$$D = J \left( {rv/rp} \right)^{2}$$

where D = Deformability index, J = Amount of transferosome suspension extruded, \(rv\) = Vesicle size of formulation after extrusion, \(rp\) = Pore size of the membrane filter = 0.20 μm.

Fig. 2
figure 2

A Filter membrane placed on membrane holder and B apparatus design for deformability Index

Vesicle morphology by transmission electron microscope (TEM)

Transmission electron microscopy (TEM) was used to visualize the morphology of optimized transferosomes. Sample of 1 ml transferosomes was diluted with 10 ml distilled water and a drop of it was placed to dry on a copper-coated grid microscopic slide. After then, dried sample was stained by using a drop of 1% aqueous solution of phosphotungstic acid. Excess solution was wiped off using filter paper, and the prepared specimen was viewed under the microscope to capture image [17] [7]

FTIR study of transferosomal dispersion

The characterization of transferosomal dispersion by FTIR was done to check the compatible interaction between drug and excipients in the formulation. FTIR spectrum of boswellic acid transferosomal dispersion was scanned and compared with the standard spectrum of boswellic acid drug.

In vitro drug permeation study

Dialysis sac diffusion method was used for the permeation study. Dialysis bag used was of molecular weight 12,000–14,000. First step of activation is for removal of glycerol and was done by firstly washing the tube under tap running water for about 3–4 h. Second step is for removal of sulphur compound and was done by treating the bag with 0.3% w/v of sodium sulphide solution at 70º C for 1 min followed by washing with hot water (60°C) for 2 min. Third step is acidification of tube by 0.2% sulphuric acid and finally rinsed with hot water to remove acid; thus, dialysis bag was further used for the study [21]. One millilitre transferosomal formulation was filled in dialysis tube by sealing the tube thoroughly from both the sides. The dispersion filled tube was immersed in 200 ml of phosphate buffer 6.8 and maintained at 37 ± 0.5 °C. The whole assembly was fixed on magnetic stirrer and continuous agitation was provided with the help of magnetic bead. At different time intervals, 5 ml of aliquots was withdrawn from the dissolution medium and analysed by UV spectrophotometer at 248 nm. Equivalent amount of PB 6.8 was added to the medium after each sampling to maintain constant volume of dissolution medium. The cumulative amount of drug released during predefined time intervals was calculated [19] [22] [23].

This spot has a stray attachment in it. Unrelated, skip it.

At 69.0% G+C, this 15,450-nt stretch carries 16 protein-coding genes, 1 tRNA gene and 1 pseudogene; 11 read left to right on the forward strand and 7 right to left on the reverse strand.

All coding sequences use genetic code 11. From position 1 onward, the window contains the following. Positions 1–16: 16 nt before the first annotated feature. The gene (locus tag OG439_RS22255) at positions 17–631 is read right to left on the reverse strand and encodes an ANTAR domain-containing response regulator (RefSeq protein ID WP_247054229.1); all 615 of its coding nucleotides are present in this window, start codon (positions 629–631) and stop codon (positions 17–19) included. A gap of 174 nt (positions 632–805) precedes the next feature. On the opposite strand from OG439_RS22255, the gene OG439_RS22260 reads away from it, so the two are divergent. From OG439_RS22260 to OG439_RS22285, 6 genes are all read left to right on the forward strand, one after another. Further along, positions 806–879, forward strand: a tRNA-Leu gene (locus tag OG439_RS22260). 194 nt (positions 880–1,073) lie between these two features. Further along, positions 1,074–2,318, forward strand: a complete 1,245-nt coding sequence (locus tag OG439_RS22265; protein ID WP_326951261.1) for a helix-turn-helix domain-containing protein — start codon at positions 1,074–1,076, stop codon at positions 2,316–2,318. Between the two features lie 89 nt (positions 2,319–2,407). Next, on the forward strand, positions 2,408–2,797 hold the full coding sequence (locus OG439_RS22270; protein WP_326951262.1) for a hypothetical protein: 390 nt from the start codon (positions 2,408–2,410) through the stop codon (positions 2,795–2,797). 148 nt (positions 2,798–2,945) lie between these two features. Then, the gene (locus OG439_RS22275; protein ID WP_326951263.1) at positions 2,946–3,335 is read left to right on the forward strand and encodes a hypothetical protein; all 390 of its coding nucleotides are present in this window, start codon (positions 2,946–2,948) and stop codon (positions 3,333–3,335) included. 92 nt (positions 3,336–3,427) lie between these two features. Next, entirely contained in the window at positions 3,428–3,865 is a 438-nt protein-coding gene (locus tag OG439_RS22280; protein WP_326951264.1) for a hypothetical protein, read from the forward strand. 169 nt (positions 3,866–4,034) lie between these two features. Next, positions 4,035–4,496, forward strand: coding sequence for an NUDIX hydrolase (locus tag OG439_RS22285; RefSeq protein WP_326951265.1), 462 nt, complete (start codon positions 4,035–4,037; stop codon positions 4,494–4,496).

Formulation of transferosomal transdermal film of boswellic acid

Transdermal films containing optimized batch of transferosomal dispersion were prepared by using blend of polymers such as starch and hydroxypropyl methyl cellulose (HPMC K4M), which were dissolved in preheated distilled water of appropriate quantity and transferosomal dispersion equivalent to 250 mg dose of drug was added. Propylene glycol was added as plasticizer to the resultant dispersion and stirred at 100 rpm on magnetic stirrer for appropriate time to form homogeneous dispersion. The resultant dispersion was poured into the Petri dish; inverted funnel was kept above the dish for uniform solvent evaporation and allowed to air-dry for 24 h. The prepared films were stored in a tightly closed container and further used for evaluation [24].